Maybe a teacher, a family friend or a parent helped you set it up. Probably you had a resume, career goals, even a college degree. Certainly you had a clean shirt or blouse, appropriate pants or skirt, and clean shoes. But what if you didn’t have any of those things? No mentors to guide you, no job skills to speak of, and not even a decent jacket to wear to an interview if one ever occurred.
Over the course of twenty-five years, Wardrobe for Opportunity has helped over 30,000 low-income workers find and retain employment and advance in their careers. The Strive for Change Foundation is honored to award Wardrobe for Opportunity a grant for 2020.
Wardrobe for Opportunity started as a micro-project to help underserved women secure jobs, but has since evolved to provide career development services to a diverse group of men, women and youth. 17% of Bay Area residents are living in poverty. In order to break the cycle of poverty and level the playing field, the organization offers several empowering programs to aid clients in professional image and interview preparation, job retention and long-term career planning, and financial education.
The Oakland-based organization partners with dozens of social service and job training agencies across the Bay Area and serves clients with challenges that include homelessness, recent incarceration, disabilities, domestic violence, single parenthood and gang violence. Some clients come from communities plagued by generational poverty and face a difficult and discouraging struggle to find a job and build a financially stable life.
Job seekers receive classroom training, as well as one-on-one coaching and mentoring to plan career strategies and detail the steps needed to achieve their professional goals.
Through its Find a Job, Keep a Job and Build a Career programs, Wardrobe for Opportunity provides its clients with the training, knowledge and resources needed to reach economic self-sufficiency and create a better life for themselves and their families. Core Programs (Navigate, Accelerate and Catapult) serve clients at different points in their career journey and ensure that individuals grow into solid employees or entrepreneurs, confident leaders and community role models — laying out the foundation for a successful next generation. Supplemental services to support the core programs include professional attire, image workshops, interview coaching and financial literacy training.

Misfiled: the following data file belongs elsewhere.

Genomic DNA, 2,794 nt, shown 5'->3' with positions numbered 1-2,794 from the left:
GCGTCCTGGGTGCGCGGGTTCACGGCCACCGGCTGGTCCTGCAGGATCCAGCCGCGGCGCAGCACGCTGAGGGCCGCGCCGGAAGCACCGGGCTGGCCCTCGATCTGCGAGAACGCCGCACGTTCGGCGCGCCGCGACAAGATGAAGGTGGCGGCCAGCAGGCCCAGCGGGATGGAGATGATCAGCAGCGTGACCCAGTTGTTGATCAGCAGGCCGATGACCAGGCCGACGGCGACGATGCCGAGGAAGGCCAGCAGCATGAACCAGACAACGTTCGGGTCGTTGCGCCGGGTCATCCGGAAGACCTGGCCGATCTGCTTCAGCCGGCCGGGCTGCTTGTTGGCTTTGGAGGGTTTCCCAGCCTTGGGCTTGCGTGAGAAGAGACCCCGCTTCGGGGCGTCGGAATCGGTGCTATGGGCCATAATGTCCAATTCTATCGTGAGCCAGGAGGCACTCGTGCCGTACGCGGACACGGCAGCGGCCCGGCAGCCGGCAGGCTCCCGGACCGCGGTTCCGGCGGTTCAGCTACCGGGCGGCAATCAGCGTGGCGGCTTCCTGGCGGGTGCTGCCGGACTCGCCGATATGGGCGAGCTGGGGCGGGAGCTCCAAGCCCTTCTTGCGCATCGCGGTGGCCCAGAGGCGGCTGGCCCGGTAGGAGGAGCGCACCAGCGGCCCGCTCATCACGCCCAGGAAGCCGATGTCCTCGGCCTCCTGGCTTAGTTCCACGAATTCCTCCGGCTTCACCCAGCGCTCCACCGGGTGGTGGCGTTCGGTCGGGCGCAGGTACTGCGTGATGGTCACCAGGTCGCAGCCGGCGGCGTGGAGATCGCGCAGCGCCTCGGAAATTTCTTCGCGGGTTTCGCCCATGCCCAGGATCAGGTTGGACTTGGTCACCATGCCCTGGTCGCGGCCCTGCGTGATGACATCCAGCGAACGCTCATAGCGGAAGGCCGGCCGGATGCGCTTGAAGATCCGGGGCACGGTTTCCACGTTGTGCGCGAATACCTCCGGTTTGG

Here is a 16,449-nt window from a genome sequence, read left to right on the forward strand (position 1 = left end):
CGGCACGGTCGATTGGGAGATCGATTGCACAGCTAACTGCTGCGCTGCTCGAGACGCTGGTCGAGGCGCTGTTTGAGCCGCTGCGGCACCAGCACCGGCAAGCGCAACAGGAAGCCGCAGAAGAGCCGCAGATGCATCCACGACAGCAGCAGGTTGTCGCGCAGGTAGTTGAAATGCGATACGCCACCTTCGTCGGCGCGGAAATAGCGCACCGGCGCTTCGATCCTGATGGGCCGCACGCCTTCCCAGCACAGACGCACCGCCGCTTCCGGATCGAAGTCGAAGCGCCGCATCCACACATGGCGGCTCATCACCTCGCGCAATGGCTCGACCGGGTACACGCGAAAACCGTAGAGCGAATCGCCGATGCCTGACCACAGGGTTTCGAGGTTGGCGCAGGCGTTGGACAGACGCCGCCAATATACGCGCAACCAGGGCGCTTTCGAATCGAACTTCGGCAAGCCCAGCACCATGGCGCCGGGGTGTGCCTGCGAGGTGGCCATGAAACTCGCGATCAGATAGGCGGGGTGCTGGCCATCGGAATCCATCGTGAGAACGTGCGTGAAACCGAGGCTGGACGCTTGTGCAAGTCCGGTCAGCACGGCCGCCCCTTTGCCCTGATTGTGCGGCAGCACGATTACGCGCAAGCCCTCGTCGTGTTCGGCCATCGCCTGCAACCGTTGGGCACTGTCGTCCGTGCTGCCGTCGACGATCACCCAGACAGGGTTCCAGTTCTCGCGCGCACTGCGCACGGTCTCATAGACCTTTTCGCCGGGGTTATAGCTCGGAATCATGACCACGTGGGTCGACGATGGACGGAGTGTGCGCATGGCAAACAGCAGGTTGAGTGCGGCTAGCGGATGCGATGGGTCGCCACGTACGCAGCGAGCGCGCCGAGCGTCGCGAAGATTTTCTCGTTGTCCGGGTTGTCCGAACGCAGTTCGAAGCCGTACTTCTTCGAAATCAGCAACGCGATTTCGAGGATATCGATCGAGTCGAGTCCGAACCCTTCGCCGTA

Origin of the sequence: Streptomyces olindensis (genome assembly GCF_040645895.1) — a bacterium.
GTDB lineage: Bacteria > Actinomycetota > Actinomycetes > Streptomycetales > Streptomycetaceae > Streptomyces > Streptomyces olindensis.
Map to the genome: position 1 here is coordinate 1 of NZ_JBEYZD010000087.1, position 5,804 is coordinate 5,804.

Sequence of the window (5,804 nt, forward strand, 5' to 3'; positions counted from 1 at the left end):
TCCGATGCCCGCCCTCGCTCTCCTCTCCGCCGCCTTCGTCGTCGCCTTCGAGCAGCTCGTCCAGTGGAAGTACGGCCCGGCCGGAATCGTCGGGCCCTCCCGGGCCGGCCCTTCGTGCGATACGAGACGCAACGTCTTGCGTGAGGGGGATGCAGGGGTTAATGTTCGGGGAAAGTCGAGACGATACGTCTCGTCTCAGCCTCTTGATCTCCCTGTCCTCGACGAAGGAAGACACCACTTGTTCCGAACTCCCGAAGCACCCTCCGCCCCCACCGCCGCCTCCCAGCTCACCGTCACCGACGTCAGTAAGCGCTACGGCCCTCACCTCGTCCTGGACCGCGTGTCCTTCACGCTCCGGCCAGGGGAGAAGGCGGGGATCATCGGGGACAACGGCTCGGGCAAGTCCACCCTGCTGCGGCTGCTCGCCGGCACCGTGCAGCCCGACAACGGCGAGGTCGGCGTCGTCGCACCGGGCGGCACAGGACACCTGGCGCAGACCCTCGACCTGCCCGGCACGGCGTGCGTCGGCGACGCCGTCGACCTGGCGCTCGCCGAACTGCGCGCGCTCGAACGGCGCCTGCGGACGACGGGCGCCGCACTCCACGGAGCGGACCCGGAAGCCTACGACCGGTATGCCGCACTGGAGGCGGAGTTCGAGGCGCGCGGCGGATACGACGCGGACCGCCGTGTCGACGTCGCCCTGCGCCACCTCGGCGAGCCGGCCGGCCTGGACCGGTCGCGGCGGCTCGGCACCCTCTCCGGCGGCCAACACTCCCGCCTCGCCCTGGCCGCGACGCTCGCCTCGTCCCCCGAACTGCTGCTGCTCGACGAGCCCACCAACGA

The Navigate program helps job seekers identify their personal skills, develop a more professional image, and connect to local employers. The Accelerate program helps newly employed and underemployed workers adapt to workplace etiquette and strengthen conflict resolution skills; they leave the program knowing how to excel in their jobs and move forward in their careers.
The Catapult program targets individuals who have been steadily employed for two to five years and can now focus on long-term career planning and economic self-sufficiency. Participants receive classroom training, as well as one-on-one coaching and mentoring to plan career strategies and detail the steps needed to achieve their professional goals.
Due to COVID-19, Wardrobe for Opportunity has moved to a virtual training format, offering Core Programs and supplemental services via Zoom, with the exception of its styling appointments which will not resume until the office reopens. Going forward, they are planning to offer a hybrid program/workshop model that involves a combination of on-site/off-site programs and virtual training to meet client needs. Executive Director Hannah Quan impressed Strive for Change with her effectiveness at adapting programs affected by the pandemic, and her strong leadership skills. During these difficult times, Wardrobe for Opportunity continues to provide job seekers with the confidence they need to succeed.